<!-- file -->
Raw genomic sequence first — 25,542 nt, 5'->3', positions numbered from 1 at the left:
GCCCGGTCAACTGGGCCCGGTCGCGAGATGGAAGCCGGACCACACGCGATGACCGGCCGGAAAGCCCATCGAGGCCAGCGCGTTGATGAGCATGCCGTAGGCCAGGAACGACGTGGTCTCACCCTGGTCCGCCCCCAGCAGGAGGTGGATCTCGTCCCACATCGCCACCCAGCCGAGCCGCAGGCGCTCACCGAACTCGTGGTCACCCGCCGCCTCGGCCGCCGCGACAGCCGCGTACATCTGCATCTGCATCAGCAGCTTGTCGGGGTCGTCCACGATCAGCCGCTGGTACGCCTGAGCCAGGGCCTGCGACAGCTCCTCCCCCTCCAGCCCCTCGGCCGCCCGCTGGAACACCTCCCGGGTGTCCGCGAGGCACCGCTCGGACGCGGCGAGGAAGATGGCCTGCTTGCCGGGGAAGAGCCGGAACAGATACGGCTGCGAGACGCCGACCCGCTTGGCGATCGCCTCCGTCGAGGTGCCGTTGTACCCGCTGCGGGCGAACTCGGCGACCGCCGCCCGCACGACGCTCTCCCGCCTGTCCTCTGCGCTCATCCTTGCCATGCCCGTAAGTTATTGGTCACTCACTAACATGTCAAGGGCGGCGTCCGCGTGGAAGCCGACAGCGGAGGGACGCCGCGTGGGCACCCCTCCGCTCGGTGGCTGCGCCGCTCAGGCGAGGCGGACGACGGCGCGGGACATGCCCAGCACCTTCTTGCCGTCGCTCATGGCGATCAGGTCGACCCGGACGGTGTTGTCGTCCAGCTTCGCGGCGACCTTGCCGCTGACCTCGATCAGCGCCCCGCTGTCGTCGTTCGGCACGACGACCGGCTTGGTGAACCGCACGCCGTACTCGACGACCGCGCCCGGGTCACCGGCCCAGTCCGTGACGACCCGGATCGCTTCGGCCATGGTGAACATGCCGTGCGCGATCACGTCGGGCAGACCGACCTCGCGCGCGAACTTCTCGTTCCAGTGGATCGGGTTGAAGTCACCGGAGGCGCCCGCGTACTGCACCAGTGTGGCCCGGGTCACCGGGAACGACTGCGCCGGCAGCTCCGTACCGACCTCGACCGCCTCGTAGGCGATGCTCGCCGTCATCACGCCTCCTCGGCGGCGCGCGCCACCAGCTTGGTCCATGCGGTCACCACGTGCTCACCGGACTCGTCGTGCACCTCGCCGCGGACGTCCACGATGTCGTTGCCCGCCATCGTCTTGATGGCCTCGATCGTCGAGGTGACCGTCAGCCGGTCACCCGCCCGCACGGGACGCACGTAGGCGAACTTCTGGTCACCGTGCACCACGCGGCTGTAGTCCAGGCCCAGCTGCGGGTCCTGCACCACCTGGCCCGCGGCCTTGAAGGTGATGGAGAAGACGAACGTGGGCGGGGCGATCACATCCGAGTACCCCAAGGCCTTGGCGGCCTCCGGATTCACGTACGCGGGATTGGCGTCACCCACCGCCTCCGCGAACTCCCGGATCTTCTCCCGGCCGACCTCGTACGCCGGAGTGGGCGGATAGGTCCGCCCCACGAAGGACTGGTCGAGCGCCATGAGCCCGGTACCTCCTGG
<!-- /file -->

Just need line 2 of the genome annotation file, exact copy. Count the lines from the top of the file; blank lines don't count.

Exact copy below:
GCCCGGTCAACTGGGCCCGGTCGCGAGATGGAAGCCGGACCACACGCGATGACCGGCCGGAAAGCCCATCGAGGCCAGCGCGTTGATGAGCATGCCGTAGGCCAGGAACGACGTGGTCTCACCCTGGTCCGCCCCCAGCAGGAGGTGGATCTCGTCCCACATCGCCACCCAGCCGAGCCGCAGGCGCTCACCGAACTCGTGGTCACCCGCCGCCTCGGCCGCCGCGACAGCCGCGTACATCTGCATCTGCATCAGCAGCTTGTCGGGGTCGTCCACGATCAGCCGCTGGTACGCCTGAGCCAGGGCCTGCGACAGCTCCTCCCCCTCCAGCCCCTCGGCCGCCCGCTGGAACACCTCCCGGGTGTCCGCGAGGCACCGCTCGGACGCGGCGAGGAAGATGGCCTGCTTGCCGGGGAAGAGCCGGAACAGATACGGCTGCGAGACGCCGACCCGCTTGGCGATCGCCTCCGTCGAGGTGCCGTTGTACCCGCTGCGGGCGAACTCGGCGACCGCCGCCCGCACGACGCTCTCCCGCCTGTCCTCTGCGCTCATCCTTGCCATGCCCGTAAGTTATTGGTCACTCACTAACATGTCAAGGGCGGCGTCCGCGTGGAAGCCGACAGCGGAGGGACGCCGCGTGGGCACCCCTCCGCTCGGTGGCTGCGCCGCTCAGGCGAGGCGGACGACGGCGCGGGACATGCCCAGCACCTTCTTGCCGTCGCTCATGGCGATCAGGTCGACCCGGACGGTGTTGTCGTCCAGCTTCGCGGCGACCTTGCCGCTGACCTCGATCAGCGCCCCGCTGTCGTCGTTCGGCACGACGACCGGCTTGGTGAACCGCACGCCGTACTCGACGACCGCGCCCGGGTCACCGGCCCAGTCCGTGACGACCCGGATCGCTTCGGCCATGGTGAACATGCCGTGCGCGATCACGTCGGGCAGACCGACCTCGCGCGCGAACTTCTCGTTCCAGTGGATCGGGTTGAAGTCACCGGAGGCGCCCGCGTACTGCACCAGTGTGGCCCGGGTCACCGGGAACGACTGCGCCGGCAGCTCCGTACCGACCTCGACCGCCTCGTAGGCGATGCTCGCCGTCATCACGCCTCCTCGGCGGCGCGCGCCACCAGCTTGGTCCATGCGGTCACCACGTGCTCACCGGACTCGTCGTGCACCTCGCCGCGGACGTCCACGATGTCGTTGCCCGCCATCGTCTTGATGGCCTCGATCGTCGAGGTGACCGTCAGCCGGTCACCCGCCCGCACGGGACGCACGTAGGCGAACTTCTGGTCACCGTGCACCACGCGGCTGTAGTCCAGGCCCAGCTGCGGGTCCTGCACCACCTGGCCCGCGGCCTTGAAGGTGATGGAGAAGACGAACGTGGGCGGGGCGATCACATCCGAGTACCCCAAGGCCTTGGCGGCCTCCGGATTCACGTACGCGGGATTGGCGTCACCCACCGCCTCCGCGAACTCCCGGATCTTCTCCCGGCCGACCTCGTACGCCGGAGTGGGCGGATAGGTCCGCCCCACGAAGGACTGGTCGAGCGCCATGAGCCCGGTACCTCCTGG